“Those who make them become like them; so do all who trust in them.” Psalm 115:8 ESV
My favorite fan fiction of all time is JRR Tolkien’s “Lord of the Rings.” In the movies and books we meet the pitiful creature Gollum, who once was a peaceful, friendly hobbit named Sméagol. But, Sméagol was transformed into the ugly, slinking creature Gollum when he had the misfortune of discovering a magical ring.
The One Ring promised unlimited power to the one who wore it, however in exchange it exacted a heavy toll. The ring was imbued with the evil spirit of a tyrannical king, named Sauron. Those who wore the ring were inevitably transformed by its evil and turned into slaves of the Dark Lord. And so is the tragic story of Gollum - a hobbit who became a creature corrupted by evil.
The reason why this character is so compelling is because it’s based on a biblical principle - we inevitably become what we worship. This is a major lesson of Psalm 115. Whatever or whoever holds our heart’s affection will transform us into its likeness - for good or evil.
When the Israelites came out of Egypt, they received the Ten Commandments at Mt. Sinai. The second of those commandments is to forsake all idols (Ex. 20:4). Psalm 115 celebrates this commandment, expressing worship to the true and living God, in specific contrast to the idols that were being worshipped by the surrounding nations.
The Egyptians, Canaanite’s and Amalekites were mocking Israel because they seemed to worship an invisible god, in contrast to their gods, who were visible and on display in their temples. In contrast, Psalm 115 says their gods were on pedestals in temples, whereas “our God is in heaven” (v. 3, 16). Their gods are “made by the hands of men” out of “silver and gold” (v. 4), whereas our God made us. Their gods have “mouths, but cannot speak, eyes, but they cannot see; they have ears, but cannot hear, noses, but they cannot smell; they have hands, but cannot feel, feet, but they cannot walk” (vv. 5–7). In contrast, the God of biblical revelation is the living God, who speaks, sees, hears, smells, feels, and walks!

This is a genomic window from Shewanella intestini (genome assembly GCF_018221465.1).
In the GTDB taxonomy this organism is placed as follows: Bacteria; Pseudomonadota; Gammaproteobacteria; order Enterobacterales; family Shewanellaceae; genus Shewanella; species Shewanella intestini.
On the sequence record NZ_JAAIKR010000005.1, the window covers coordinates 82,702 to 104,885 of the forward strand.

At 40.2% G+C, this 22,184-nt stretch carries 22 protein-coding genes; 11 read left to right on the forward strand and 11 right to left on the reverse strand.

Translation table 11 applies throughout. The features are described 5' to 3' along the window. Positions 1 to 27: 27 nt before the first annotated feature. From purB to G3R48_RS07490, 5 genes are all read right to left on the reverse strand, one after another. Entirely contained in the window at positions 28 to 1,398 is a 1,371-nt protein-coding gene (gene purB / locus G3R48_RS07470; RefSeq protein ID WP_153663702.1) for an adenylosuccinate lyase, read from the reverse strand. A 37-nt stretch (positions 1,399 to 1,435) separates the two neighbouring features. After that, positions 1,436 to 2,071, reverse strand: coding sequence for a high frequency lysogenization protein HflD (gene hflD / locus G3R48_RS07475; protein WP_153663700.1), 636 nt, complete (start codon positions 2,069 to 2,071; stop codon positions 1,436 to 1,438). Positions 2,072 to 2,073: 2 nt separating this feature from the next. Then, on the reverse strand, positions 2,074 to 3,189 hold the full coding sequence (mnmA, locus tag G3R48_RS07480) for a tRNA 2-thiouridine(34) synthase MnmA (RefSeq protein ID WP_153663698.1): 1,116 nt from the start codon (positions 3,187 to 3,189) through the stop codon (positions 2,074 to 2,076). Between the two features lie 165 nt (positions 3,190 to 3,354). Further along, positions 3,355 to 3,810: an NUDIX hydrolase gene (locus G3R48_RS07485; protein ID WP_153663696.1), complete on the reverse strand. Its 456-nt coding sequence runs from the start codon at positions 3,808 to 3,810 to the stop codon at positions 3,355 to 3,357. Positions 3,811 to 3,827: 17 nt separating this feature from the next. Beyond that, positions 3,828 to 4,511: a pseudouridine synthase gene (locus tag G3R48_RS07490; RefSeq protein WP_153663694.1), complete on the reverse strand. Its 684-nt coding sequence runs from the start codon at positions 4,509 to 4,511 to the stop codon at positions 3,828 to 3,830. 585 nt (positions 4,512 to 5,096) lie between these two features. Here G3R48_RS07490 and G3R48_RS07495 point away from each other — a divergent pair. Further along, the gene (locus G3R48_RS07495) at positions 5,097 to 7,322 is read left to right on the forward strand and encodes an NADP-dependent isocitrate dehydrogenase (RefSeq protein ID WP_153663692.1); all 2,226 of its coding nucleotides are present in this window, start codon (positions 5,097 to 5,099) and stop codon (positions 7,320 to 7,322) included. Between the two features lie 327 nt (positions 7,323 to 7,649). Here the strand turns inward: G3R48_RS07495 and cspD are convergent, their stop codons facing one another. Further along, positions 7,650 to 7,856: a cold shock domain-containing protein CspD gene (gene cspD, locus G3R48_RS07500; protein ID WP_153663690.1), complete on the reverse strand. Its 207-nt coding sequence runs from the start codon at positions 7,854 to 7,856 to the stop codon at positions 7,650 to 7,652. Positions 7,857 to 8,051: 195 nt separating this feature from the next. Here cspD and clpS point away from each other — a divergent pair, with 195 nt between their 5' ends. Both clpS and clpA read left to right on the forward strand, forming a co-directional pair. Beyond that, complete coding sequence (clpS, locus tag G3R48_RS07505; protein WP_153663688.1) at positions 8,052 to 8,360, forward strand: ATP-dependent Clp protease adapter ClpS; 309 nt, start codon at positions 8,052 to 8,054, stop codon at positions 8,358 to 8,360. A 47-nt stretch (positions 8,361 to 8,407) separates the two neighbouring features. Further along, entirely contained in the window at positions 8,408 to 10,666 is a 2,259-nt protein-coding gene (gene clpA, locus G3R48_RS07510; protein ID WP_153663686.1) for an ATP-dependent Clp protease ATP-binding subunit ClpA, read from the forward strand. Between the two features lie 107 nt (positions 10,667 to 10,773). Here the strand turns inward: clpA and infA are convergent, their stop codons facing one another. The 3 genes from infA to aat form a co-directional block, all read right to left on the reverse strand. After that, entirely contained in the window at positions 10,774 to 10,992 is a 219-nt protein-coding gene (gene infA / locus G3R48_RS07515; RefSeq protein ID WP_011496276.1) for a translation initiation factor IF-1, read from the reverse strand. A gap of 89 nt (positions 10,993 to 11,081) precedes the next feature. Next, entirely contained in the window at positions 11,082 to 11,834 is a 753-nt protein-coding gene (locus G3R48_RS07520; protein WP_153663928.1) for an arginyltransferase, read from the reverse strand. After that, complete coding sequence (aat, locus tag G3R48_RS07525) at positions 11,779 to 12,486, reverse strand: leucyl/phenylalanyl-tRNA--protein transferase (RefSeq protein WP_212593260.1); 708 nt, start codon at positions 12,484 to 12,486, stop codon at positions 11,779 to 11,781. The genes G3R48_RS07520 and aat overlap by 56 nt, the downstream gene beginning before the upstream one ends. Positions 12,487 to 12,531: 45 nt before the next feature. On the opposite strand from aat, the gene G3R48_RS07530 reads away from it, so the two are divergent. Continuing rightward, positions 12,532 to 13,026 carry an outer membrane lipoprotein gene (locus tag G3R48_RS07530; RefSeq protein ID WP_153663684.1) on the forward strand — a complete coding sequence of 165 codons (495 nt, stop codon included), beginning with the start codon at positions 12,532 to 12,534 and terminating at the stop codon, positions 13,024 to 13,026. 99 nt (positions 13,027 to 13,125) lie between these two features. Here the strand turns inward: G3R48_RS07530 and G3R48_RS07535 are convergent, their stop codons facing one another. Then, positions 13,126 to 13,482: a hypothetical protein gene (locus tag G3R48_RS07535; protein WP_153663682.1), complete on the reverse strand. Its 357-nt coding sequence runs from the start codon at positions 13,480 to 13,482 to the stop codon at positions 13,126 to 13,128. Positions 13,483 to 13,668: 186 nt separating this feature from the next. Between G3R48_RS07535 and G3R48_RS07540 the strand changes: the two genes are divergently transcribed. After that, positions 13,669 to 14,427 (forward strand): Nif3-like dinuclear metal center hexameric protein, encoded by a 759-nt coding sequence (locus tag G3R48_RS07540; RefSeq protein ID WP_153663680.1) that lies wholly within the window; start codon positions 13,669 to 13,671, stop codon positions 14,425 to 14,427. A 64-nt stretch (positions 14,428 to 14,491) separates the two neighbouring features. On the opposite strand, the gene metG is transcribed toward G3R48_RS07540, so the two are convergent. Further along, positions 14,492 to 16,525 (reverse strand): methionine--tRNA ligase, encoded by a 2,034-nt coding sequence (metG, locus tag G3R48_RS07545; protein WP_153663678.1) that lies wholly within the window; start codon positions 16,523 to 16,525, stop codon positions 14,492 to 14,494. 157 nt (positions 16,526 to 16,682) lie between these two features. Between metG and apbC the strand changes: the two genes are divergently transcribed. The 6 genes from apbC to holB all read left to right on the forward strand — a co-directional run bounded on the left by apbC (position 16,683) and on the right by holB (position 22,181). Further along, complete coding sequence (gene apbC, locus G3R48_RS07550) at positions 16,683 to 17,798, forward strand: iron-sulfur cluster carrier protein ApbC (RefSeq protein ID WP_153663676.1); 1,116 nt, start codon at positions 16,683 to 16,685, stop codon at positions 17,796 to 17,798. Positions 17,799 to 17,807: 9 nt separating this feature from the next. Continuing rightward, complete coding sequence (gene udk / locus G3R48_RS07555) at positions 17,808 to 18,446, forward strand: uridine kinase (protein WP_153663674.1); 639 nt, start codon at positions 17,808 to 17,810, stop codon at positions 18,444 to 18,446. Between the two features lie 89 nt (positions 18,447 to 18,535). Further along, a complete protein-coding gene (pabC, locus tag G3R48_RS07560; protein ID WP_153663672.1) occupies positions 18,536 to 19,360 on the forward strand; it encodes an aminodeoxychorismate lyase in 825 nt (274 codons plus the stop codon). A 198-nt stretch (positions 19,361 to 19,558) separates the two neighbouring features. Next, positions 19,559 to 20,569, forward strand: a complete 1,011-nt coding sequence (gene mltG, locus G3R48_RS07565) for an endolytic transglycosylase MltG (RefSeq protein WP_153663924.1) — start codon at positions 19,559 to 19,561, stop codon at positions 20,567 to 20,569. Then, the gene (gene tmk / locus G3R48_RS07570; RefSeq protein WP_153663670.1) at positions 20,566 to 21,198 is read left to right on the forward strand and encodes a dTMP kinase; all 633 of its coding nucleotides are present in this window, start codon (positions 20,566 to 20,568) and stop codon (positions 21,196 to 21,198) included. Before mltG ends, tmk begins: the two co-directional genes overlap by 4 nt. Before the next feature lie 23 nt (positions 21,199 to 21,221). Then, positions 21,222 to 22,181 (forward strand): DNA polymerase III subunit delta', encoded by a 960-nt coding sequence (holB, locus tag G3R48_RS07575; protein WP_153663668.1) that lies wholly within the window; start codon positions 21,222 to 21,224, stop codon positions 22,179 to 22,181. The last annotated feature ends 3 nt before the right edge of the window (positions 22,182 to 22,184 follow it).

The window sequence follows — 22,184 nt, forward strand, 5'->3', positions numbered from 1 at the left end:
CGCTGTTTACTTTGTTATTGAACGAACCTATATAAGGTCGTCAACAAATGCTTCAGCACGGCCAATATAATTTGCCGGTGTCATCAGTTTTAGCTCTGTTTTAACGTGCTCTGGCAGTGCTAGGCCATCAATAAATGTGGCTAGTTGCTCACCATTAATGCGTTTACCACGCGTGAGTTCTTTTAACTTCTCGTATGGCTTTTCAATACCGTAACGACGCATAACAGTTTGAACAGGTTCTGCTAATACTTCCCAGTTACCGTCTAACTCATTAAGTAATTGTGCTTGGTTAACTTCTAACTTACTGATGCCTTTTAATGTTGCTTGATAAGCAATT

The climax of the psalm is found in verse 8: “Those who make [idols] will be like them, and so will all who trust in them.” This is a great reminder to us. If you worship a dead block of wood or stone, you will become like what you worship, dead and lifeless. If you worship the living God, you will become like him, with all his goodness and perfections. Although we live in the 21st century, we still can see the widespread worship of false idols. An idol is anything you love more, fear more, serve more and worship more than the true God. Some worship the idols of money, drugs, power, and sex. However, these things have no more life than the dead idols of the ancient world. They will all pass away.
This psalm is a sobering reminder that we become like what we worship. Like Gollum who worshipped the power of the ring and became a slave. Therefore, we should be careful not only to avoid false idols, but also to not worship some warped caricature of God that we have invented in our own minds, rather than the true and living God, who has revealed himself in the person of Christ.
Pray: “Lord, smash the idols in my life! I don’t want to become a slave of the gods of this world. Transform my mind. Change my affections to love what you love and hate what you hate. Make me more like Jesus and less like myself. Amen.”